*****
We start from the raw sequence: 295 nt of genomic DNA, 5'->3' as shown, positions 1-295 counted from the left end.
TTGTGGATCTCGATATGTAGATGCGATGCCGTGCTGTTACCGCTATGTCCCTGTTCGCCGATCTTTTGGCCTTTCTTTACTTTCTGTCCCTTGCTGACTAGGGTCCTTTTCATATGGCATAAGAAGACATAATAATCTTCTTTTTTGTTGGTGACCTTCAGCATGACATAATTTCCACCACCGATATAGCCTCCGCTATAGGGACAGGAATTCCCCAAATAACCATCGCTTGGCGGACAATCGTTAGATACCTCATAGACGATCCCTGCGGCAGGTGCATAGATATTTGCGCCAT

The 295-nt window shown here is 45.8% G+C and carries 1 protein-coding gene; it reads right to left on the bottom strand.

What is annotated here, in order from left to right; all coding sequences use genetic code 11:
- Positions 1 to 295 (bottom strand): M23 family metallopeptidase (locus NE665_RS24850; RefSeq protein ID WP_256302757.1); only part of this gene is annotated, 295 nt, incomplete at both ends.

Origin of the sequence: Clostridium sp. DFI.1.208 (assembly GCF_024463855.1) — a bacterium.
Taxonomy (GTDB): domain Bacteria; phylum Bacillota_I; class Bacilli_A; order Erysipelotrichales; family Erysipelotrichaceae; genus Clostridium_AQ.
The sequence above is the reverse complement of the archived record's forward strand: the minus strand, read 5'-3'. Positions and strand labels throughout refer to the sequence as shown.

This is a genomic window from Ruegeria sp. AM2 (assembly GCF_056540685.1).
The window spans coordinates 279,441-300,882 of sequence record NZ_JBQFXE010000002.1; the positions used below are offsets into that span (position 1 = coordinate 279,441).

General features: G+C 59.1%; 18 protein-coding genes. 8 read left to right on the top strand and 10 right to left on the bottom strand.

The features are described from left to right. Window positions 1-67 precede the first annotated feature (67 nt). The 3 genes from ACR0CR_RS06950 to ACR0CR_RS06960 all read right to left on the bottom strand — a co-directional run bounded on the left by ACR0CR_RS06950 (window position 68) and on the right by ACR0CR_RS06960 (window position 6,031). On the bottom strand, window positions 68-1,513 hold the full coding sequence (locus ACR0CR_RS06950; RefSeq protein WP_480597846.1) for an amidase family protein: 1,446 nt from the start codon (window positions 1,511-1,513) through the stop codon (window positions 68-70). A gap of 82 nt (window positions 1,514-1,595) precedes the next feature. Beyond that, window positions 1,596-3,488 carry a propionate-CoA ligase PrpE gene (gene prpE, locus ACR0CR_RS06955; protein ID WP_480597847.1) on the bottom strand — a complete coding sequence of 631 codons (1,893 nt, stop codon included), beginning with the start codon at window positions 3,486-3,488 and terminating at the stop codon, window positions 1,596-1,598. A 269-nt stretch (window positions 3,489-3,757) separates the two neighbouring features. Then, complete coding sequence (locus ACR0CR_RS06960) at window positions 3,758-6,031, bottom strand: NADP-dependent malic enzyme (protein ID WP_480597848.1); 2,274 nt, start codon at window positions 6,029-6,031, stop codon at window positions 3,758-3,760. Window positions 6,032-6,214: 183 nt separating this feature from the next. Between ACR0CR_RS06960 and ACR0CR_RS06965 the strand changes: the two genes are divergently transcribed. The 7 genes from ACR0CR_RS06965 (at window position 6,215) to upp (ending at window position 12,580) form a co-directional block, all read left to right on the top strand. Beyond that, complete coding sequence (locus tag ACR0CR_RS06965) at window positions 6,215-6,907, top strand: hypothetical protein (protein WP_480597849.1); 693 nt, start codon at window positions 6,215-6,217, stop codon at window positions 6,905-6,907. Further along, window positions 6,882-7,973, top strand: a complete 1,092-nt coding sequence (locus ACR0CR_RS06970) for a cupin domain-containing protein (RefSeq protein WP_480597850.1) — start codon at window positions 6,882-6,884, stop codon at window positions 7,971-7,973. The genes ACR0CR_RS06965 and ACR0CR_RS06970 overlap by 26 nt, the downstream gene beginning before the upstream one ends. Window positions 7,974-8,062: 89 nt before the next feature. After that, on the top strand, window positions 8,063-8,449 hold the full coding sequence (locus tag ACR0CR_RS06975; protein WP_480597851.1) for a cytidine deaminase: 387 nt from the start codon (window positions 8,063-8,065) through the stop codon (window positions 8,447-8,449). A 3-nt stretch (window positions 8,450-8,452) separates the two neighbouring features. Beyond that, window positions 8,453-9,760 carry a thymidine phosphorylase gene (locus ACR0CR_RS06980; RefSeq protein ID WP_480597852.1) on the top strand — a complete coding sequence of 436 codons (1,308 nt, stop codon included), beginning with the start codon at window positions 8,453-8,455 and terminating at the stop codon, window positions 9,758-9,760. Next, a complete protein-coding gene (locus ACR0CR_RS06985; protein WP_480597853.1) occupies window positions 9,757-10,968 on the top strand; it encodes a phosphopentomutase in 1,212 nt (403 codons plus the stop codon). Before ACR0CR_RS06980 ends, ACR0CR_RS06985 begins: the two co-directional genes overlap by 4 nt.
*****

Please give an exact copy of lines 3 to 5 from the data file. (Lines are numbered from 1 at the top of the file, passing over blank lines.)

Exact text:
The 295-nt window shown here is 45.8% G+C and carries 1 protein-coding gene; it reads right to left on the bottom strand.

What is annotated here, in order from left to right; all coding sequences use genetic code 11:
- Positions 1 to 295 (bottom strand): M23 family metallopeptidase (locus NE665_RS24850; RefSeq protein ID WP_256302757.1); only part of this gene is annotated, 295 nt, incomplete at both ends.